College football is scheduled to return Saturday, August 29. Each day until then, NFLDraftScout.com will be evaluating the rosters of the best teams in college football, including all 64 within the Power Five conferences.
Oregon State Beavers
Head Coach: Jonathan Smith (third season)
2019 Record: 5-7
2020 NFL Draft Picks: Jake Luton, QB, Jacksonville Jaguars – 6th Round, No. 189 overall
Blake Brandel, OT, Minnesota Vikings – 6th Round, No. 203 overall
Isaiah Hodgins, WR, Buffalo Bills – 6th Round, No. 207 overall
A trio of breakout performances boosted the Beavers to their best season since winning the Hawaii Bowl under Mike Riley back in 2013, giving former quarterback and current head coach Jonathan Smith the momentum needed to make Oregon State relevant in the Pac-12 again.
Perhaps not surprisingly, the biggest beneficiaries of Smith’s prolific passing attack were 2020 NFL draft picks Jake Luton and wideout Isaiah Hodgins, who went from starters to superstars in the conference last year. The unquestioned starter for the first time in his career, Luton would jump from 10 touchdowns tossed over eight games in 2019 to a sterling 28-3 touchdown to interception ratio last year, completing 62% of his passes for 2,714 yards and earning honorable mention all Pac-12 honors.
Hodgins was even better, leading the conference with 13 receiving touchdowns, while finishing tied for second in receptions (86) and third in receiving yardage (1,171) last season, generating First Team All-Pac-12 honors from the AP and Phil Steele, as well as Second Team accolades from the league’s coaches.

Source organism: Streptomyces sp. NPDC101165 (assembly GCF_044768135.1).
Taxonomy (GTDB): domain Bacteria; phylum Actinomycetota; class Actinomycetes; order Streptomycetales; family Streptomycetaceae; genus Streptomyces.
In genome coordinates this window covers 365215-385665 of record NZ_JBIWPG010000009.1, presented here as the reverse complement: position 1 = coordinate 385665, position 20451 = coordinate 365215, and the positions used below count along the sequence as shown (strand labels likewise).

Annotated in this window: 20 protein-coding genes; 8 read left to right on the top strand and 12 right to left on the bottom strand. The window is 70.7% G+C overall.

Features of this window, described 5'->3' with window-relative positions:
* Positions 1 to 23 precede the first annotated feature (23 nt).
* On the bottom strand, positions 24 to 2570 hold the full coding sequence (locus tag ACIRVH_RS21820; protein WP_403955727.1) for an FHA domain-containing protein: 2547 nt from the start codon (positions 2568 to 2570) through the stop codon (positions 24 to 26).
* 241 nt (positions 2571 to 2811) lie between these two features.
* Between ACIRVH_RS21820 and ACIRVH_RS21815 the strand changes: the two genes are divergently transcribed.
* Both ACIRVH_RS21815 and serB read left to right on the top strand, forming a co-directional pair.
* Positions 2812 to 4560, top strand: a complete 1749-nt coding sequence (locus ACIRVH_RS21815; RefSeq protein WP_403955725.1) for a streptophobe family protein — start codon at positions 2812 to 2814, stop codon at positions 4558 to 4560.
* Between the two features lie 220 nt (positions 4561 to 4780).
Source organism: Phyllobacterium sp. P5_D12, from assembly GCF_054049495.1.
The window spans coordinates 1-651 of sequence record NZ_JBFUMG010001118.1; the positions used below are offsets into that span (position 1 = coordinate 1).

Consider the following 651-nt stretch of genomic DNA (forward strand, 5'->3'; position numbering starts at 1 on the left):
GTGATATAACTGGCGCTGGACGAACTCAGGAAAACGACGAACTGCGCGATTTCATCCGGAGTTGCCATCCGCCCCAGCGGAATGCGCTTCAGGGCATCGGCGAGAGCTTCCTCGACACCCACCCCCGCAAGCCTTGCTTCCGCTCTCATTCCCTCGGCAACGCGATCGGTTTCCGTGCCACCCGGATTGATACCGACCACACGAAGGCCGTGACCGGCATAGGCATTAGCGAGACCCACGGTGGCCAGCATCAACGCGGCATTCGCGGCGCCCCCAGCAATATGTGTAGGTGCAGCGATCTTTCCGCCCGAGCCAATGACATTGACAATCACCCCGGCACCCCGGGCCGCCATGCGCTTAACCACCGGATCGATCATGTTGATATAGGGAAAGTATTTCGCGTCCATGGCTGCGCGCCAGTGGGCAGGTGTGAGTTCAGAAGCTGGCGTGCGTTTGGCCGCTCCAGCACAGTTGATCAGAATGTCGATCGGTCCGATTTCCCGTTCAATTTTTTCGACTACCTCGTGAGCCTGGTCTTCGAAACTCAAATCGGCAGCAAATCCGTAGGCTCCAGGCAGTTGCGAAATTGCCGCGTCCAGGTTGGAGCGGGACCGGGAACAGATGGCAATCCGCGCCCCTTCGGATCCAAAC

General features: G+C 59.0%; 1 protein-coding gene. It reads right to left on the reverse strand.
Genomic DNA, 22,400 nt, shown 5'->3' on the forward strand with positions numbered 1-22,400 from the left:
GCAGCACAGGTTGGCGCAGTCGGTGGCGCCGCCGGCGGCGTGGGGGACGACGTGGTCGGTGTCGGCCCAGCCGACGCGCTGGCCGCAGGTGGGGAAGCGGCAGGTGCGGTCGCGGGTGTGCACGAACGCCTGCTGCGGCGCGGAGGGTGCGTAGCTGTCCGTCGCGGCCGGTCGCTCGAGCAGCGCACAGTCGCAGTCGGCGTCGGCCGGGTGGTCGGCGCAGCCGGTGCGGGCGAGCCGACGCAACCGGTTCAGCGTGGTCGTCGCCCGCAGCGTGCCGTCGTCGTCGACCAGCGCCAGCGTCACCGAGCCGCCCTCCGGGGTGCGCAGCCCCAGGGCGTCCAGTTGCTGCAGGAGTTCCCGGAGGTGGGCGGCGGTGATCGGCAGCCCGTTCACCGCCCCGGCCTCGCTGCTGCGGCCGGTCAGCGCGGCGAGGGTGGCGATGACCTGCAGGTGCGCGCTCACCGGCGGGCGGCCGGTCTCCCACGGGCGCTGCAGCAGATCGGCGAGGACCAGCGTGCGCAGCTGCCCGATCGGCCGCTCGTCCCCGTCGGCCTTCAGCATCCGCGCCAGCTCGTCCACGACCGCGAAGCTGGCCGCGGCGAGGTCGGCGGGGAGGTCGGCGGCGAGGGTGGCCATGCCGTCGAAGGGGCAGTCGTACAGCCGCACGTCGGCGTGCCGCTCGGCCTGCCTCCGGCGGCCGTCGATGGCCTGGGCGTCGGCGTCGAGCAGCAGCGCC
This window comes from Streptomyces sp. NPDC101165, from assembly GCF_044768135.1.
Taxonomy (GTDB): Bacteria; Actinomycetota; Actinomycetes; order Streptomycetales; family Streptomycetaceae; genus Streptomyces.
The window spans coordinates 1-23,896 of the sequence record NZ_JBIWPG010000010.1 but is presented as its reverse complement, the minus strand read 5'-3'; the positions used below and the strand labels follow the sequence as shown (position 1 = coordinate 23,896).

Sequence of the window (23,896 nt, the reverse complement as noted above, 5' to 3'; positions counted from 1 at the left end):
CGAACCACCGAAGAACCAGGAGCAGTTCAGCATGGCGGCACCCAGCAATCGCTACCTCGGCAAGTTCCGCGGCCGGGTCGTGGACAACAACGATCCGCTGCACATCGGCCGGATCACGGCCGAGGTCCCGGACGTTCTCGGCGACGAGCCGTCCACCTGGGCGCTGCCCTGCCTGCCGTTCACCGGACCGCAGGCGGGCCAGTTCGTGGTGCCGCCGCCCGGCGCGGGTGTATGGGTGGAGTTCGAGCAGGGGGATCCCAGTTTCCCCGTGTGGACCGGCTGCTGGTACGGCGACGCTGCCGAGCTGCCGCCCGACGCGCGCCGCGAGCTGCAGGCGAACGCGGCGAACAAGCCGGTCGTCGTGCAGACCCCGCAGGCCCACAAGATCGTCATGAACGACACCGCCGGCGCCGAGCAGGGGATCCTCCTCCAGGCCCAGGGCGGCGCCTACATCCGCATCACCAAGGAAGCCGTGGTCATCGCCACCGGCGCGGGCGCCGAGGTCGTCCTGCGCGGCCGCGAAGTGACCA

Quietly, fellow NFL draft pick Blake Brandel was arguably the best of the bunch, starting 49 games over his career and allowing just a single sack last season.
Replacing the trio – OSU’s richest draft class since 2015 – will be difficult. The Beavers averaged a healthy 31.2 points per game last year. Barring quick development from new starting quarterback Tristan Gebbia, the opposition could be free to tee off on redshirt junior running back Jermar Jefferson.
Fortunately, there is talent returning on defense, highlighted by the conference’s leading pass rusher Hamilcar Rashed, Jr.
Further, the Beavers showed last year that they are building a foundation for the future, surprising Cal, Arizona State and UCLA last year – all on the road.
The Beavers will be hoping to exact a little revenge at home on Washington State in their scheduled opener September 26 after falling to the Cougars 54-53 on the road a year ago.
Featured 2021 NFL Draft Prospect: Hamilcar Rashed, Jr., DE, 6-2, 245, 4.70, SR